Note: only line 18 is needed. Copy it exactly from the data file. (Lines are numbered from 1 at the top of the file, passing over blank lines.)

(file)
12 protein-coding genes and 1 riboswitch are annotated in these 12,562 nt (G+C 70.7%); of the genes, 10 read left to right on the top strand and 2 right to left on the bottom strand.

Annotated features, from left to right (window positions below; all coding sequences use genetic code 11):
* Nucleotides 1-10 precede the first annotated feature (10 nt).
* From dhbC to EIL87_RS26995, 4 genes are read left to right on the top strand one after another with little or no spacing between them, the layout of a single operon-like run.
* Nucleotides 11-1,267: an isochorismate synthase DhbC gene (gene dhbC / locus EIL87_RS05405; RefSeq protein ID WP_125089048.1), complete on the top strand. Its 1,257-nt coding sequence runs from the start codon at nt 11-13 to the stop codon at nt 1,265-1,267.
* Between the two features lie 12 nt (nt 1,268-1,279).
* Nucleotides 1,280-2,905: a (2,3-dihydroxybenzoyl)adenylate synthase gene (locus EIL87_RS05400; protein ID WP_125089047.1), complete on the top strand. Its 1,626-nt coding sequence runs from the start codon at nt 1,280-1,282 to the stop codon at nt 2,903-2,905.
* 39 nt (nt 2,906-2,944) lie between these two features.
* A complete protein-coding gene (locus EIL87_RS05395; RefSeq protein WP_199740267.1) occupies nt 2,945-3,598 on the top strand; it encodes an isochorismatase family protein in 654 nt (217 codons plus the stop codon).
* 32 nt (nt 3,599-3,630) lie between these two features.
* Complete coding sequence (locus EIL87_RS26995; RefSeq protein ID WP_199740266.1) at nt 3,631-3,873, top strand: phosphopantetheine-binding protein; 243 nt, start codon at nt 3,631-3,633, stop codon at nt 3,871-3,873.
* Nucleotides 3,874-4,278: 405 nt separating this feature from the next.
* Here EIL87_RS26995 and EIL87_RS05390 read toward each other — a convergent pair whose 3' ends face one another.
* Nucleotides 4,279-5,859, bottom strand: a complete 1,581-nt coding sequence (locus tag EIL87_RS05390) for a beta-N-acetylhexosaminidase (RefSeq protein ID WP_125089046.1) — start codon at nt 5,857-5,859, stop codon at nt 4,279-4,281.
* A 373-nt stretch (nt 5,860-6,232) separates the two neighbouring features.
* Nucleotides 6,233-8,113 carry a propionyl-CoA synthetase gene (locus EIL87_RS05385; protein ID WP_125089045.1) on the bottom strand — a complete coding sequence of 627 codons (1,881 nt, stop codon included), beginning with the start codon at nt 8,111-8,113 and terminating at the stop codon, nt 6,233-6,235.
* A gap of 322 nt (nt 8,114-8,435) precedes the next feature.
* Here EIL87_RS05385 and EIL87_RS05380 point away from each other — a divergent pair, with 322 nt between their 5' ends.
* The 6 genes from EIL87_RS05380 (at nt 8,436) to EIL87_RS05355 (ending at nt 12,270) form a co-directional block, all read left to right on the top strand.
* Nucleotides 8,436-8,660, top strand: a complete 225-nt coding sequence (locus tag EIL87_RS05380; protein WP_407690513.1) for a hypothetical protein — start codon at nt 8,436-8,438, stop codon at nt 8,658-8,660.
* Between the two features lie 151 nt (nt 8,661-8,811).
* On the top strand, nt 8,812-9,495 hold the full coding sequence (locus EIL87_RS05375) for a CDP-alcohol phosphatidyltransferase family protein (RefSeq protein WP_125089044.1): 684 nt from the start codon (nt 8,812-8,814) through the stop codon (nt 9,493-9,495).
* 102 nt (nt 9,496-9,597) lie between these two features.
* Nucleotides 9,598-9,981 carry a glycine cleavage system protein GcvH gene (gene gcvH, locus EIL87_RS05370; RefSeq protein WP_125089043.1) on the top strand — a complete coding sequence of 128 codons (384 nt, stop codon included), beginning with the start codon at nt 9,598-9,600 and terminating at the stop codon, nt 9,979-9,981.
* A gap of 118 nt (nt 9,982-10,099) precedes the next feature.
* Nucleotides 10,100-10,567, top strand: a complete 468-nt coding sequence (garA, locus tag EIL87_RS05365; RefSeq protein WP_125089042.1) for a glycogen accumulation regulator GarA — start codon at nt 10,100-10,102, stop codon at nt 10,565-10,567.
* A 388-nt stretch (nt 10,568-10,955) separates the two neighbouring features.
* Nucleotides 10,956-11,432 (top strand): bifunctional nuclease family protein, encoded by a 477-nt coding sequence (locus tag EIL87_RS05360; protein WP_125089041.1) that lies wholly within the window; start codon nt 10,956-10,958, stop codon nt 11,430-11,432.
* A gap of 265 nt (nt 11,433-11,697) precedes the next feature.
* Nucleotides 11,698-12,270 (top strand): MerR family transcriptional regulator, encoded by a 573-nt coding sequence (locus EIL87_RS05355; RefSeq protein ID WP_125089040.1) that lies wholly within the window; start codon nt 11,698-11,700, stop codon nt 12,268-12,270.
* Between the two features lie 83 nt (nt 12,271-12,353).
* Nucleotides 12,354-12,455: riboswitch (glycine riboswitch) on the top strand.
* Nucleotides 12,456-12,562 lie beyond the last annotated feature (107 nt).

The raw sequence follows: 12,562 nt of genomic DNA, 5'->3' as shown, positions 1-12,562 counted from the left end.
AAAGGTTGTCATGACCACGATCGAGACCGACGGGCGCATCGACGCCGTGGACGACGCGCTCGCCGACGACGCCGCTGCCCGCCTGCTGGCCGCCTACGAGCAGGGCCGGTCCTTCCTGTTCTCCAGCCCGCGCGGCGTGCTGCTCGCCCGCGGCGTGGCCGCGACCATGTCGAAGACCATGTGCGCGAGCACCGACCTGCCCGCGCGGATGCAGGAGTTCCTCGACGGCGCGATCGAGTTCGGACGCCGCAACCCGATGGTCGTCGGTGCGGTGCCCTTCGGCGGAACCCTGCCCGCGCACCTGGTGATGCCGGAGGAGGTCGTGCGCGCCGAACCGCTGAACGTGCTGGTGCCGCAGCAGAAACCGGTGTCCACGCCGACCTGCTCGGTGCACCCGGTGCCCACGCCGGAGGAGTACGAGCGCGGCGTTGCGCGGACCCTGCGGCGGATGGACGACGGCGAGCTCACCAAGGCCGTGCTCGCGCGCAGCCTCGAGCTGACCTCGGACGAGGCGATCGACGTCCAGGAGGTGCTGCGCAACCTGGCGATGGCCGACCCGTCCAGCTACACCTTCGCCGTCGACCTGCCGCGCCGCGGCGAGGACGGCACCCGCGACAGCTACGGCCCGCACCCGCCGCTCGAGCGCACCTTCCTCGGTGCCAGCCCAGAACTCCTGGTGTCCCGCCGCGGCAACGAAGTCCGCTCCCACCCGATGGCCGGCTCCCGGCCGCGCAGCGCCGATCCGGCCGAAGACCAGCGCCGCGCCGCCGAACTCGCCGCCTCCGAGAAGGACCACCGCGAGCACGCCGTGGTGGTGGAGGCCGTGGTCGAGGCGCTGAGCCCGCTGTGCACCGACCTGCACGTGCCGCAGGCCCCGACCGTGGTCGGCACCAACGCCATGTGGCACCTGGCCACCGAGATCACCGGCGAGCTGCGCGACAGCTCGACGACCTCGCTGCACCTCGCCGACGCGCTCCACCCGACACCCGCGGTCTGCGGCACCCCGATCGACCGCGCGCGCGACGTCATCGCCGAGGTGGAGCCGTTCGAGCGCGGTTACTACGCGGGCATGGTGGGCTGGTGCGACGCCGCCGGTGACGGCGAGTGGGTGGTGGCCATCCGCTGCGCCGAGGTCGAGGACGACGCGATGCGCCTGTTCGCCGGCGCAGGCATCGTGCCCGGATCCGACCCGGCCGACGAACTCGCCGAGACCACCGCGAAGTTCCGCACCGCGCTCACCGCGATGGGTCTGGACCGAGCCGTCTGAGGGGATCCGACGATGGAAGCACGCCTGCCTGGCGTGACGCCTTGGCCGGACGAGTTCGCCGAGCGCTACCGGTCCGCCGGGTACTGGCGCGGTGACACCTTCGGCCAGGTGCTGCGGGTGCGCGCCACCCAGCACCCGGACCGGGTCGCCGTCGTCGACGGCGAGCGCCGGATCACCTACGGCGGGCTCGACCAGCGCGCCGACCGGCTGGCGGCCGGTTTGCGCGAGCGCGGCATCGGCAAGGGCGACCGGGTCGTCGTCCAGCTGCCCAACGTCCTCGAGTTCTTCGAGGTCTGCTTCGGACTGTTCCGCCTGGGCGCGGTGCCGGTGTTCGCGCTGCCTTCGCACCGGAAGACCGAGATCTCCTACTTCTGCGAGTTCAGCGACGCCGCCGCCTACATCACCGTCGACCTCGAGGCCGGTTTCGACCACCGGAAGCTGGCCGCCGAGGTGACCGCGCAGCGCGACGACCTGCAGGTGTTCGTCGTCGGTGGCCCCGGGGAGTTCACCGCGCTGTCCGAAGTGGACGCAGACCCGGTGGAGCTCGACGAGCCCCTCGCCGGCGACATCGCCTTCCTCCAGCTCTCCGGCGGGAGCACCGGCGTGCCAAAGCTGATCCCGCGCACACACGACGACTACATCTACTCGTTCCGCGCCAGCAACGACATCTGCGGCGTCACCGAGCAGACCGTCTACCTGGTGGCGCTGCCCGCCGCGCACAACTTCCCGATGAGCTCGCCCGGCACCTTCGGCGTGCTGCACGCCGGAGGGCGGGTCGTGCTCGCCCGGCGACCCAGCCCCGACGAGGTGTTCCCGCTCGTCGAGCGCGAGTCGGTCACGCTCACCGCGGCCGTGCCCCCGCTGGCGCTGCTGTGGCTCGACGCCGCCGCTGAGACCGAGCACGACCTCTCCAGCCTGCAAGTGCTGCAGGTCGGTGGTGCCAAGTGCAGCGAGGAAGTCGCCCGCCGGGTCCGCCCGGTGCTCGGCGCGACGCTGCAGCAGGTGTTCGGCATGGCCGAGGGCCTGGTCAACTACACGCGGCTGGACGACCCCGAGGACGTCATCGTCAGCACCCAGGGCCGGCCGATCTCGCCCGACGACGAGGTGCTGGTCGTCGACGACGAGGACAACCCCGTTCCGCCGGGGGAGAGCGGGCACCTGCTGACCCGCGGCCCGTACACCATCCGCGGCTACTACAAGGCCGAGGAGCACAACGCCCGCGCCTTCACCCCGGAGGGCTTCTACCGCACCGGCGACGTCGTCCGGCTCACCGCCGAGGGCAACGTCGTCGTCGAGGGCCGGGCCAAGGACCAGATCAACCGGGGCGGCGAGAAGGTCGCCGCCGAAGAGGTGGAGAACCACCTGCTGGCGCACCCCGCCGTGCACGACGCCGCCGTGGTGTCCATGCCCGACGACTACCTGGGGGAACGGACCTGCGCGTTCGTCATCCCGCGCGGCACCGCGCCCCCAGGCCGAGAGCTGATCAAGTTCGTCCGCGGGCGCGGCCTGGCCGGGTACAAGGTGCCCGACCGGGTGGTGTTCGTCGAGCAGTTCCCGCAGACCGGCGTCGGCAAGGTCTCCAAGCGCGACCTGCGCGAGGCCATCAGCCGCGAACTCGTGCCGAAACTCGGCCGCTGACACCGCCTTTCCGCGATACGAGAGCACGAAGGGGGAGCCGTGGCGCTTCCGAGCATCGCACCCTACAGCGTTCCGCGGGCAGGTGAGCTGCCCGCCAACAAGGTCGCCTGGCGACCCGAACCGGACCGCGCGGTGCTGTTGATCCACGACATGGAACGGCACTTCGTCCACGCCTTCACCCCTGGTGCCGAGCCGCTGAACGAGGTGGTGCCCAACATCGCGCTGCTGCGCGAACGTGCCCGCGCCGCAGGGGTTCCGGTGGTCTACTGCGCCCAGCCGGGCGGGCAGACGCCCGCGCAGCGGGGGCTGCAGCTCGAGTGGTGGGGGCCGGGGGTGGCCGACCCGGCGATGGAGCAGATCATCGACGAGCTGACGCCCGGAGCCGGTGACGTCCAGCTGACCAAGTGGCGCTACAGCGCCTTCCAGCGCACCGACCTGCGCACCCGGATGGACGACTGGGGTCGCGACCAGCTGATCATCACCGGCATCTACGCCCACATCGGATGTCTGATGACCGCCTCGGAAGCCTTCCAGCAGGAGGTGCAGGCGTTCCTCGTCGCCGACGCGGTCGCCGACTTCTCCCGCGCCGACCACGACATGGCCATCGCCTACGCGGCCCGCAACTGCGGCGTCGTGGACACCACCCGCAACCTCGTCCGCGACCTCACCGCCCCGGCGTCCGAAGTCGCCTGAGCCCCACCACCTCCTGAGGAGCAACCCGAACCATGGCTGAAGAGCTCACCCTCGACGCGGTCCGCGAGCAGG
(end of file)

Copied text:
* Here EIL87_RS05385 and EIL87_RS05380 point away from each other — a divergent pair, with 322 nt between their 5' ends.